Quiet day of of FX trading as stocks surge to fresh highs, with markets awaiting BoE meeting tomorrow

Tom Tong08/May/2013Currency Updates


The pound weakened for a second day against the euro after industry reports showed U.K retail sales unexpectedly declined last month. The British Retail Consortium highlighted sales dropped 2.2 percent in April, from a year earlier. The pound weakened despite British car showrooms enjoying their busiest April since 2008, last month. New registrations in April were up 14.8 per cent compared to a year ago with 163,357 cars bought during this month. In summary the British car market has grown for 14 straight months. Moreover, a separate report is forecast to show U.K. house prices increased in April. Halifax; the mortgage unit of Lloyds Banking Group Plc will say today that Home values rose 0.2 percent from March, highlighting the UK’s continued performance ahead of the troubled eurozone as consumer confidence, attractive finance deals, and wider market factors continue to drive consumer demand.

Sterling was little changed against the dollar. It must be stressed that The U.K. currency has appreciated 1.9 percent in the past month; the best performer among 10 developed-market currencies. Meanwhile, the dollar rose 0.2 percent, and the euro gained 1.1 percent.

The Bank of England’s Monetary Policy Committee starts a two-day meeting today.


The euro traded a fairly tight range against the dollar and strengthened by 1% against the pound yesterday. Volatility against the dollar dropped to the lowest in four months. A look at currency options prices showed that one week implied volatility for EUR/USD stood at 7.6%, the lowest since the beginning of January. Calm seems to have returned to European markets since Draghi’s speech last week as is clear in peripheral bond yields when compared against the German bund, as 10 year Spanish and Italian debt yield contracted by over 2.5%.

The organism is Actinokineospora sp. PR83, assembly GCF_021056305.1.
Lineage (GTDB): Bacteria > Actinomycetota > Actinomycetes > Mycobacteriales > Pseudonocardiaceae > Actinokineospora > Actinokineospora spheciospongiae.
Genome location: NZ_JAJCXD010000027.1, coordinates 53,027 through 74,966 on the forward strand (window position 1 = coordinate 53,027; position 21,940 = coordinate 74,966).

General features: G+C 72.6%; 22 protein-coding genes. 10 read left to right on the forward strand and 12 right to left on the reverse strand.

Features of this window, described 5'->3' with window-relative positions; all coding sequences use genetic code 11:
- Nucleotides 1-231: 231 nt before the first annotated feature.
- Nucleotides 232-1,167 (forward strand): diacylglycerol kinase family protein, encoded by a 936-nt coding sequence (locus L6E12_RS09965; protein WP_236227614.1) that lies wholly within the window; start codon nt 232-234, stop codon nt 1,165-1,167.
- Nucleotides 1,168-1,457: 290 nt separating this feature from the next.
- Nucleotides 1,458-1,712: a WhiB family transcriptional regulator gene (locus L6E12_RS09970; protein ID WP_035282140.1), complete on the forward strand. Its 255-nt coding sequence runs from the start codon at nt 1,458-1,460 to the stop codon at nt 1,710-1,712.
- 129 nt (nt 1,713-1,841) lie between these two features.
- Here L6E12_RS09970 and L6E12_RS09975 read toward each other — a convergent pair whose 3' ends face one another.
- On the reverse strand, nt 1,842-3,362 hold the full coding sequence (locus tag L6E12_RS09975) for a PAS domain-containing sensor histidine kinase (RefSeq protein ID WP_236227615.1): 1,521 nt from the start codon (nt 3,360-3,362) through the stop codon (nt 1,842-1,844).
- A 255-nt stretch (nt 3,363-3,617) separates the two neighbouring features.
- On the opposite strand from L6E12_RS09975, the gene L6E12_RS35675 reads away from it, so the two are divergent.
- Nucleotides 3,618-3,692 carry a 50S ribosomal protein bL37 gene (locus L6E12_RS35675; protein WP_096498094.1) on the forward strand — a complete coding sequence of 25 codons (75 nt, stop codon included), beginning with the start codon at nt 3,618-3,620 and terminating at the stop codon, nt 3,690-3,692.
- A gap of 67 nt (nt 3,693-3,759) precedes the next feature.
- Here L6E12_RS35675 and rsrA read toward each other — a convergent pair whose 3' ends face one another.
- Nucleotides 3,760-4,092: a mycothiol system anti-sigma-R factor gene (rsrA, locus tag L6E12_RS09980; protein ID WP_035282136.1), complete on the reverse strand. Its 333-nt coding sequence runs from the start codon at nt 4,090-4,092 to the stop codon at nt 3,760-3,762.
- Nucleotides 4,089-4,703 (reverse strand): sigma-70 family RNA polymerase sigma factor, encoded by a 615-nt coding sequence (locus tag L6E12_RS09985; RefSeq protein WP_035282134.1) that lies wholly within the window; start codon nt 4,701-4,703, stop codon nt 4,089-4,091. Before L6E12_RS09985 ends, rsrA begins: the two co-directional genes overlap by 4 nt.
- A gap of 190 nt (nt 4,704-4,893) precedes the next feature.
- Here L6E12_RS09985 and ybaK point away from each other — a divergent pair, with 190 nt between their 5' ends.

Yesterday we also saw a bit of positive news for the euro with German industrial orders for March increasing 2.2%, ending a weak cycle of data. Interestingly, migration figures in the eurozone highlighted the differing fates of the periphery and core with overall migration into Germany jumping 13%.


Last Friday’s better than expected US Non-Farm Payroll data would have had a more beneficial effect on the Greenback were it not for the Fed’s midweek assertion that the US’s labour market will need to improve ‘considerably’ before it will consider cutting back on its controversial asset purchase programme. At present, the Fed has stated that there is a large possibility of increasing this scheme. The dollar is forecast to struggle while this remains the case.

In stocks news, the Dow smashed through the 15,000 mark reaching the highest point in its history. Analysts have stated that this artificial growth is not in line with real growth and there is potential for a large crash during the summer.


Written by Tom Tong

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